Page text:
The technology company Dell
, headquartered in Round Rock, Texas, has signed a partnership deal with Newlight Technologies
, Irvine, California, through which the computer maker will use carbon-negative packaging.
Newlight has invented AirCarbon, a plastic material derived from air and greenhouse gases.
Starting in the fall of 2014, Dell will use the AirCarbon-based packaging on the packaging sleeves around its Latitude series computer notebooks. The company says it plans to extend the use of AirCarbon globally in packaging and products.
Dell also has signed a partnership arrangement with Wistron GreenTech
, the recycling subsidiary of Wistron Corp., a Taiwan-based global original design manufacturer, to provide closed-loop recycled plastics certified by UL Environment for use in Dell's computers.
Dell says UL Environment has provided an independent, third-party verification for the closed-loop plastics process, establishing the first industry standard for closed-loop recycling and supporting a circular economy for IT.
Through the closed-loop program, Wistron GreenTech says it will turn plastics from recycled electronics back into new computer equipment. Dell says it will be the first company in the IT industry to use UL Environment certified closed-loop-recycled plastic in a computer with the launch of the Dell OptiPlex 3030 All-in-One desktop, which will be commercially available in June.
“Creating this closed-loop content claim validation procedure was a natural step for UL Environment in fostering more sustainable supply chains,” says Sara Greenstein, president, UL supply chain and sustainability. “Reclaiming and reusing postconsumer plastics to manufacture new computers allows Dell to reduce the environmental impact of its materials sourcing and manufacturing processes, which benefits everyone.”
Lisa Meier, vice president and general manager of UL Environment, adds, “We value Dell’s engagement in supporting the circular economy. Our innovative claim validation procedure enables manufacturers to substantiate their closed-loop-recycled content claims with UL’s trusted third-party validation.”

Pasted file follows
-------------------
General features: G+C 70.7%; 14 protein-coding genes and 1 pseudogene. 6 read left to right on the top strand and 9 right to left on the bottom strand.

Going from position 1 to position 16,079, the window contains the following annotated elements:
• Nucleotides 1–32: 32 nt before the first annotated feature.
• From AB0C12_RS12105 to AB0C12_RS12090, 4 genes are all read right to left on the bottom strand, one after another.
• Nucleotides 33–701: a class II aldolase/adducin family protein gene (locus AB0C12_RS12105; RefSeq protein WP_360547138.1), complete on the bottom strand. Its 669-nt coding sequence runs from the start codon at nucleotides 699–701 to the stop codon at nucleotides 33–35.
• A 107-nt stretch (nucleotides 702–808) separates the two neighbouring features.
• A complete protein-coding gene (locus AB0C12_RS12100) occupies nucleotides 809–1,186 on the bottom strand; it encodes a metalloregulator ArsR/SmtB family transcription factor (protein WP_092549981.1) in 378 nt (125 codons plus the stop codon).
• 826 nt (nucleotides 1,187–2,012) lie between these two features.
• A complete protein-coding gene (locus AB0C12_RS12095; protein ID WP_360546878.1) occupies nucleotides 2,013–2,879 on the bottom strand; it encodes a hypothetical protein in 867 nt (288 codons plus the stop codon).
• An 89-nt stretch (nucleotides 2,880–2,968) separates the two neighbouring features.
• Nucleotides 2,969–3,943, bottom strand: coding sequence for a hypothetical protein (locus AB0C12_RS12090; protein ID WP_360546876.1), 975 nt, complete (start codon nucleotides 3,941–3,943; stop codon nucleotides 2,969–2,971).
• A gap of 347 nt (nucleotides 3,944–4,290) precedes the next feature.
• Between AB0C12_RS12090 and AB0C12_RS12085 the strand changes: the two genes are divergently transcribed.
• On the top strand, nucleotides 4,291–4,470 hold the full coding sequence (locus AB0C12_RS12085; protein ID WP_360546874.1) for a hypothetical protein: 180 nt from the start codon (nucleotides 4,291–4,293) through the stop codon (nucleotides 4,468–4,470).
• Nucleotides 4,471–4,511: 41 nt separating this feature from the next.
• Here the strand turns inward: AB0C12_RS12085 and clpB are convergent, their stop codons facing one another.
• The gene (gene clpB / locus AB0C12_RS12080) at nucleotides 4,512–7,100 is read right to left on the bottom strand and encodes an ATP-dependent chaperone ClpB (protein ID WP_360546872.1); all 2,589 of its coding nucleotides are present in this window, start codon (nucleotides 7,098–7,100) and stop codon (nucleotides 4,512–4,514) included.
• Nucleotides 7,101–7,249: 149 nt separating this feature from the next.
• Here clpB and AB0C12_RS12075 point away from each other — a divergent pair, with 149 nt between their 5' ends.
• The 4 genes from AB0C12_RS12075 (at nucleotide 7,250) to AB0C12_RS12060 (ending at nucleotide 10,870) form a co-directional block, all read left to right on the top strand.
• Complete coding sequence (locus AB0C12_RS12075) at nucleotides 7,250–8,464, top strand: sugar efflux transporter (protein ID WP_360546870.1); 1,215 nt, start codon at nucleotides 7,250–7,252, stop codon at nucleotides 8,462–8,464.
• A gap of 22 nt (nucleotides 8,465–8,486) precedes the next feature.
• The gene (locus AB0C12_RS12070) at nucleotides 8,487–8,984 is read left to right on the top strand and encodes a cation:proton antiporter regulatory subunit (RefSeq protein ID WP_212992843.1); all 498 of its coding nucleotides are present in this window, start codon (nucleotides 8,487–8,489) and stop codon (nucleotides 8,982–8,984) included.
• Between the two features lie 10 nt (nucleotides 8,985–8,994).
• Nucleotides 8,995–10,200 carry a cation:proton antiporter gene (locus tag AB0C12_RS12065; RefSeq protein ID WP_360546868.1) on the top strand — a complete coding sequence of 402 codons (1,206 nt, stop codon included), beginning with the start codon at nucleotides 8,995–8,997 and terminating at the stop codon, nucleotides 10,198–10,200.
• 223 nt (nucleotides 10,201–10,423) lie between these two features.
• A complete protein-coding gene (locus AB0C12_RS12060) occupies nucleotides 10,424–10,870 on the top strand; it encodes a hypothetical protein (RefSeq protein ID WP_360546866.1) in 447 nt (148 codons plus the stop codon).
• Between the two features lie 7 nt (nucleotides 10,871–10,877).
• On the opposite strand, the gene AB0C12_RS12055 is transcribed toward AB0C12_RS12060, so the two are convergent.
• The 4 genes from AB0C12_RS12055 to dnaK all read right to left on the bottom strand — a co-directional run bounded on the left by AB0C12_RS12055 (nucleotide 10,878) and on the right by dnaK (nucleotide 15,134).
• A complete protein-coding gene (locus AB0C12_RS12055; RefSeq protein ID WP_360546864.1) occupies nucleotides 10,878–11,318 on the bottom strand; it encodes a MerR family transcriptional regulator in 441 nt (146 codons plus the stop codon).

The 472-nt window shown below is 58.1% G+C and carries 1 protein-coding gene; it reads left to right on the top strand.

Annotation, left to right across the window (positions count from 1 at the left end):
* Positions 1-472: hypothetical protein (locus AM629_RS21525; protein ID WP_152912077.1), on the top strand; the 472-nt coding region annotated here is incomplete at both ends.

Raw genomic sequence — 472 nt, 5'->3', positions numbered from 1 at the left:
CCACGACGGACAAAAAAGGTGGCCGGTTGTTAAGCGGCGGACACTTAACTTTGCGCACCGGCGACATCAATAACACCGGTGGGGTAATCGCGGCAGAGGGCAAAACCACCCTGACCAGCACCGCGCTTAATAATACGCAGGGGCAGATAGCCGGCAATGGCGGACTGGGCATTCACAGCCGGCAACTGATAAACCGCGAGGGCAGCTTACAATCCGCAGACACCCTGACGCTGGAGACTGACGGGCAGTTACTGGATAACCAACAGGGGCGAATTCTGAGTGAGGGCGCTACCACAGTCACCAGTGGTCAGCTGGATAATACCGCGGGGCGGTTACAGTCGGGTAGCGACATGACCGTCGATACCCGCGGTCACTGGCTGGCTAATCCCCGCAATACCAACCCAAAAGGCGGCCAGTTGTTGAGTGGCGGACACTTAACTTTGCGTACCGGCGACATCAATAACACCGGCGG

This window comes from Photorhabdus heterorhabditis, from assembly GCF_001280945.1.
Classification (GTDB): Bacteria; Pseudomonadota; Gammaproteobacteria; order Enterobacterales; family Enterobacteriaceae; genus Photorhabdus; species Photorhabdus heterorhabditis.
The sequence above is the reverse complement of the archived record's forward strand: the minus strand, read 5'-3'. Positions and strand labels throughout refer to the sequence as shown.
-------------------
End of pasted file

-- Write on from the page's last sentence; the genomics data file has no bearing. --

“The challenges we face today require our industry to find new, more sustainable ways to do business,” says Michael Murphy, Dell executive director of global product compliance and environmental affairs. “By putting plastics recovered through our take-back programs back to work inside new Dell products, we are able to help reduce electronic waste and provide the greener products that customers have come to expect from Dell. We hope the new standard outlined by UL Environment will encourage companies to rethink processes and help drive a circular economy for IT.”
UL Environment’s new Environmental Claim Validation Procedure, ECVP 2809, outlines the framework and process by which any recycled content and closed-loop-recycled content claims are investigated and validated before a validation badge is issued. Achieving an ECV lends third-party credibility to manufacturers’ claims, while providing peace of mind to purchasers who are working to comply with green purchasing requirements, the group says.
“This initiative is designed to reduce the dependence on natural resources, as well as extending the value of end-of-life electronics,” says Simon Lin, chairman and CEO of Wistron Corp.
Lin continues, “Wistron’s dedication in developing electronics recycling technology is an innovative and strategic approach to minimize waste and maximize postconsumer materials. We are pleased to see our green recycling solutions helping our customers achieve their sustainability goals.”
The closed-loop-recycling process for plastics is more than an attempt to establish a model of plastics recycling and reusing, Dell says, as the company is the first in the industry to receive third-party certification by UL Environment.
Meier adds, “Wistron and Dell’s incorporation of closed loop recycled plastics in the OptiPlex 3030 All-in-One certified by UL Environment is a significant step towards industry leadership in reducing e-waste.”